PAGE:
Citizenship Act Most Humane, Legislation Recommended by Previous Cong Govts: Subramanian Swamy
The Rajya Sabha MP said the new Act addresses the “long-term problem faced by those who left these countries which are on our borders and came here due to a special problem of being religiously persecuted.”
File photo of BJP MP Subramanian Swamy.
New Delhi: Amid nationwide protests against the Citizenship Amendment Act (CAA), BJP MP Subramanian Swamy said on Friday the new law is the “most humane legislation” and one which was recommended by previous Congress governments at the Centre.
“After the passage of the CAA, the country is now convinced in large numbers that the law is anti-secular and that it is targeted against Muslims. It is nothing of the kind. It is the most humane legislation you could bring in current circumstances,” he said.
Swamy, who has served as member of Planning Commission and as a Union minister, was delivering a keynote address in the 4th Justice Nagendra Singh Memorial Lecture organised by The International Goodwill Society of India in New Delhi.
He said the Act follows the sample principle as the definition of a Hindu in the Constitution of India. “Article 25 defines a Hindu: someone who’s not Muslim, Parsi or Christian. This definition is by elimination of other religions,” he said.
A number of people have been killed and about a dozen injured in anti-CAA protests across the country over the last few days. The Rajya Sabha MP said the new Act addresses the “long-term problem faced by those who left these countries which are on our borders and came here due to a special problem of being religiously persecuted.”
“This (religious persecution) is a separate category. The total number of people, who are listed as people being religiously persecuted, is only 31,313. They were declared by previous Congress governments as illegal immigrants and were given a certificate enabling them to live here as long as they wanted without being a citizen,” he said.
Hitting out at the Congress for going back on its own legislation, Swamy said, “We came to a conclusion which was recommended by previous governments. The Congress governments since 1947 had passed a resolution welcoming religiously persecuted persons to India and giving them citizenship.”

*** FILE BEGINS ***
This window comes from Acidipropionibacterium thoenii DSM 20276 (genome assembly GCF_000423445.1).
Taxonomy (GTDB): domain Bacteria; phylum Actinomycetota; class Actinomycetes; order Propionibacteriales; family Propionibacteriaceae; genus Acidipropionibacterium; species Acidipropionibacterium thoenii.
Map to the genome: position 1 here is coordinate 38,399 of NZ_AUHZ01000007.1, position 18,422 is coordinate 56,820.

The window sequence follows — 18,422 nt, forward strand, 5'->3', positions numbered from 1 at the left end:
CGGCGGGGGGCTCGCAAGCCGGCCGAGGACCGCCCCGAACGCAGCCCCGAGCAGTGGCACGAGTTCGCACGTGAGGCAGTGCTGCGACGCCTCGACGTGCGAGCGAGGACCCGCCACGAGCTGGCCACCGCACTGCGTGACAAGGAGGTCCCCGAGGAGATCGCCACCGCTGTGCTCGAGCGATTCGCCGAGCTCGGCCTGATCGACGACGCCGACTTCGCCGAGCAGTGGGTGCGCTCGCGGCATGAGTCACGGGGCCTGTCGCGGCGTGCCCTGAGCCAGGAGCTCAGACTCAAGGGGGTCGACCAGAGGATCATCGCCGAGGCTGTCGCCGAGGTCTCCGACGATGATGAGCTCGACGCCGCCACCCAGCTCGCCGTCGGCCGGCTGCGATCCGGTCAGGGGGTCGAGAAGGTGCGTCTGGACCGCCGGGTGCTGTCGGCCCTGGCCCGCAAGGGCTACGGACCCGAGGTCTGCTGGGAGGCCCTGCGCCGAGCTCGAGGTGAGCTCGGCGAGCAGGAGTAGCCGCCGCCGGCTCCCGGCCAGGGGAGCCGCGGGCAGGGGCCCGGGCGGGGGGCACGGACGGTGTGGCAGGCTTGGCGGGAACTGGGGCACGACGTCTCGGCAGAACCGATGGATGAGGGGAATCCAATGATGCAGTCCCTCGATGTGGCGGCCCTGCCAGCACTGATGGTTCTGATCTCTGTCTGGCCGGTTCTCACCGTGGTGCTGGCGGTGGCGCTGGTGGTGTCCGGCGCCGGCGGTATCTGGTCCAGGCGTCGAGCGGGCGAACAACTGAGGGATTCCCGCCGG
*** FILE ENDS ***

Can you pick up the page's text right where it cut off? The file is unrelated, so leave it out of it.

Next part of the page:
“Many leaders kept repeating the same for years. The last one to say it was Manmohan Singh in the Rajya Sabha when LK Advani was Deputy PM. He was pleading to give them citizenship. He said we should be generous about this. But, when we adopted the Bill, Singh said the opposite,” he added.
Regarding Muslims facing persecution, Swamy said, “We have no record of persecuted Muslims coming to India from Pakistan, Bangladesh and Afghanistan. We have some prominent people like Tarekh Fateh from Pakistan and Taslima (Nasrin) from Bangladesh who claimed to be persecuted and came to India, but they preferred foreign passports to ours.”
However, much of the issues stem from India’s own understanding of its Constitution, he said. “Some SC lawyers have said the CAA is against Article 14. But, the SC has made it clear on a number of occasions that this equality before law is the equality of equals and not of un-equals.”
The MP also talked about western media’s criticism on Prime Minister Narendra Modi and the CAA. Calling out the New York Times, which in an editorial on Thursday called Modi a “bigot,” he said, “To call the PM a bigot without a basis, slam a legislation which was passed with the support of other parties, shows that we are targets. It shows our potential as the next super power.”
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